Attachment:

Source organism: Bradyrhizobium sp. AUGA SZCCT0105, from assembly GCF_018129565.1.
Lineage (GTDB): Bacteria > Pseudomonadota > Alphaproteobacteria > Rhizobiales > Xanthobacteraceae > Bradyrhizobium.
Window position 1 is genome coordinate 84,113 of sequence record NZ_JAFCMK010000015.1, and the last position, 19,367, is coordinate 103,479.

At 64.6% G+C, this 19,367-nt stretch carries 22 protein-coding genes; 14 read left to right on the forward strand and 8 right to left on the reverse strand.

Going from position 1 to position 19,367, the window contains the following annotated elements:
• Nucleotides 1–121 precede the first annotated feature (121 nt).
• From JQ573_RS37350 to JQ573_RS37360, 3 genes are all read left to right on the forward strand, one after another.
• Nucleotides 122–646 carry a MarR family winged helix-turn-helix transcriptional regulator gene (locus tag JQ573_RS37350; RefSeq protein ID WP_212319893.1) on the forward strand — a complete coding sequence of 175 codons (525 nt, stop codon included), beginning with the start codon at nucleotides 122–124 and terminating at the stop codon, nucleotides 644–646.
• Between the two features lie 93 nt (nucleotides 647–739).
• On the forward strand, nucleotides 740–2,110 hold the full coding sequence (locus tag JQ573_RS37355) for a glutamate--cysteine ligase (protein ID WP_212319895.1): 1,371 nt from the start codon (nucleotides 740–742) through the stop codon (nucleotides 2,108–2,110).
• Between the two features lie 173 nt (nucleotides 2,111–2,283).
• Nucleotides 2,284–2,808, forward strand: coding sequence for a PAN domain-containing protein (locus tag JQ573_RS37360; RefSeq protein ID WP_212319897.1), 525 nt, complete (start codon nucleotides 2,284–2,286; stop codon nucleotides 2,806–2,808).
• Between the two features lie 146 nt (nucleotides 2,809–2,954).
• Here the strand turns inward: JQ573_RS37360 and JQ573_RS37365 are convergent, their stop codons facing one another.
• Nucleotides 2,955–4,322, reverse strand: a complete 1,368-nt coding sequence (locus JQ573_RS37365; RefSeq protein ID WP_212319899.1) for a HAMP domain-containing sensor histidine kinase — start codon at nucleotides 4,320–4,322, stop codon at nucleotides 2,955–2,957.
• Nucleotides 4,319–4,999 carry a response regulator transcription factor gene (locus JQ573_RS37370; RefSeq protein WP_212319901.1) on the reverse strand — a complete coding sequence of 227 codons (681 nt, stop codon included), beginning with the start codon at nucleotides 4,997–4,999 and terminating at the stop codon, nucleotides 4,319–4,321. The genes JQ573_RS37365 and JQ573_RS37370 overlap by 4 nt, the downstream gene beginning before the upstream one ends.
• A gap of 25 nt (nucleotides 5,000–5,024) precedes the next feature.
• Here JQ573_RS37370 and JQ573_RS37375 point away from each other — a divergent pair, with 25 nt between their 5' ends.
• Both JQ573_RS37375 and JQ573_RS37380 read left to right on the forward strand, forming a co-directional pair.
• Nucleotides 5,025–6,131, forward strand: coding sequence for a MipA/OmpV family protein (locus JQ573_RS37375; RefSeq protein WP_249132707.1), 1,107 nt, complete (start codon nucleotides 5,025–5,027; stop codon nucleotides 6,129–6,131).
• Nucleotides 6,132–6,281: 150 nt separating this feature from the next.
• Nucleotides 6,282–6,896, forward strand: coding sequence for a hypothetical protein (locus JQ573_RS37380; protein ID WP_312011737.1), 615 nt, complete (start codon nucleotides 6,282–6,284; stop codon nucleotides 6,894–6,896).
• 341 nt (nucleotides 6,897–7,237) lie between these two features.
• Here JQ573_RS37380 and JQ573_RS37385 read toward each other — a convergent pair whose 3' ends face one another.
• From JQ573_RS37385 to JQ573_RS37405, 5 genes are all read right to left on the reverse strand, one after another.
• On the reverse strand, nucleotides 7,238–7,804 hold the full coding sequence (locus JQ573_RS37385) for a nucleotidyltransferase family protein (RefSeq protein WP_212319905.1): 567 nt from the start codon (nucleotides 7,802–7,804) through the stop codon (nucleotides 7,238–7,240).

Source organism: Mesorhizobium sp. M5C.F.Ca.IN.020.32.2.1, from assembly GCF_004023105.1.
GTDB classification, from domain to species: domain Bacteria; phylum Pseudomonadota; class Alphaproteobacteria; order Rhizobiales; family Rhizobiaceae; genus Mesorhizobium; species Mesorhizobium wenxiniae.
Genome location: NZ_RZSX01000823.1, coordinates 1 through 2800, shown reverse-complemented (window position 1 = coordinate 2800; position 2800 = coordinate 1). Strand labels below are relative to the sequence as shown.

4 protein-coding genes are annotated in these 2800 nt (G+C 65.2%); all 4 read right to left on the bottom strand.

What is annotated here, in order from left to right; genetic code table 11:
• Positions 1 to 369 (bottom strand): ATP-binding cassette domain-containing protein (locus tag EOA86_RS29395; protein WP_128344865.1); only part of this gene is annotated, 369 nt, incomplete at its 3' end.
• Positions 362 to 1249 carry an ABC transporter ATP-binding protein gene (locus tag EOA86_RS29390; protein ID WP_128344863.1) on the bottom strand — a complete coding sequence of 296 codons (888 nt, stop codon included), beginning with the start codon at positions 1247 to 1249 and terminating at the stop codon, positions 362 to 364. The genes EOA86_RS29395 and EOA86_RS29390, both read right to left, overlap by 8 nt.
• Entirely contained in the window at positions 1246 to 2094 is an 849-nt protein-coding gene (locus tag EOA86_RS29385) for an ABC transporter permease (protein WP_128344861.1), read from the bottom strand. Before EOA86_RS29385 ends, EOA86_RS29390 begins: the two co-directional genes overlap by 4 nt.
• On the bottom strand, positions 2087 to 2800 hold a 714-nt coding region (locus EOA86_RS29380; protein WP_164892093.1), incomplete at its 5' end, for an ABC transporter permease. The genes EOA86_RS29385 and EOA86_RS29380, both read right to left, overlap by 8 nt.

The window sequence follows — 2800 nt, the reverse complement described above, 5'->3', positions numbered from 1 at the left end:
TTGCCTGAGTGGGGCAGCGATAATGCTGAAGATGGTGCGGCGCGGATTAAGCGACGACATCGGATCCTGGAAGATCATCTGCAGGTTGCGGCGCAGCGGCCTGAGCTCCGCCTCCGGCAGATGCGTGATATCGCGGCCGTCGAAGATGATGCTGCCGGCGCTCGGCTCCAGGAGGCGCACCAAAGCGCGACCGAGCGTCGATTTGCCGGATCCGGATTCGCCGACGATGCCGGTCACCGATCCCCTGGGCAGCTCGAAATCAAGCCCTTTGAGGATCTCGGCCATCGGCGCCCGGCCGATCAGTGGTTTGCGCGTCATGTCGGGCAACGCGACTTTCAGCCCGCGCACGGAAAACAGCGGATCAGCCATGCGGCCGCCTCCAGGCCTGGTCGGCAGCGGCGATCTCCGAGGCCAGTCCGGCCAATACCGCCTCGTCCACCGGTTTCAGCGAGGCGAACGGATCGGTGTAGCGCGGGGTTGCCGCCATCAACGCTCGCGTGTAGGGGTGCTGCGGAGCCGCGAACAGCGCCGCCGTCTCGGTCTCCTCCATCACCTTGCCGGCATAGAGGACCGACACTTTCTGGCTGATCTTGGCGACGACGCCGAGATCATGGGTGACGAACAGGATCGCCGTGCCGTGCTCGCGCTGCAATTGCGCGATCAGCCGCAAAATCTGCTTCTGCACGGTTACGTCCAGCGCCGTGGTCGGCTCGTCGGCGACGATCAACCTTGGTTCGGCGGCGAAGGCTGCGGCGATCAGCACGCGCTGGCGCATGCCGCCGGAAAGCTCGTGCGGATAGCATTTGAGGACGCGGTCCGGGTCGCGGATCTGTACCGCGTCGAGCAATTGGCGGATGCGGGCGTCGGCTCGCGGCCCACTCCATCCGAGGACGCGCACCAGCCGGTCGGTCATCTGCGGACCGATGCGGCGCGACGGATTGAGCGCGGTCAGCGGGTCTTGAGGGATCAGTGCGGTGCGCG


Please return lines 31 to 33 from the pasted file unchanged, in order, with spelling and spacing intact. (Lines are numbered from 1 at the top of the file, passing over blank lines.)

What is annotated here, in order from left to right; genetic code table 11:
• Positions 1 to 369 (bottom strand): ATP-binding cassette domain-containing protein (locus tag EOA86_RS29395; protein WP_128344865.1); only part of this gene is annotated, 369 nt, incomplete at its 3' end.
• Positions 362 to 1249 carry an ABC transporter ATP-binding protein gene (locus tag EOA86_RS29390; protein ID WP_128344863.1) on the bottom strand — a complete coding sequence of 296 codons (888 nt, stop codon included), beginning with the start codon at positions 1247 to 1249 and terminating at the stop codon, positions 362 to 364. The genes EOA86_RS29395 and EOA86_RS29390, both read right to left, overlap by 8 nt.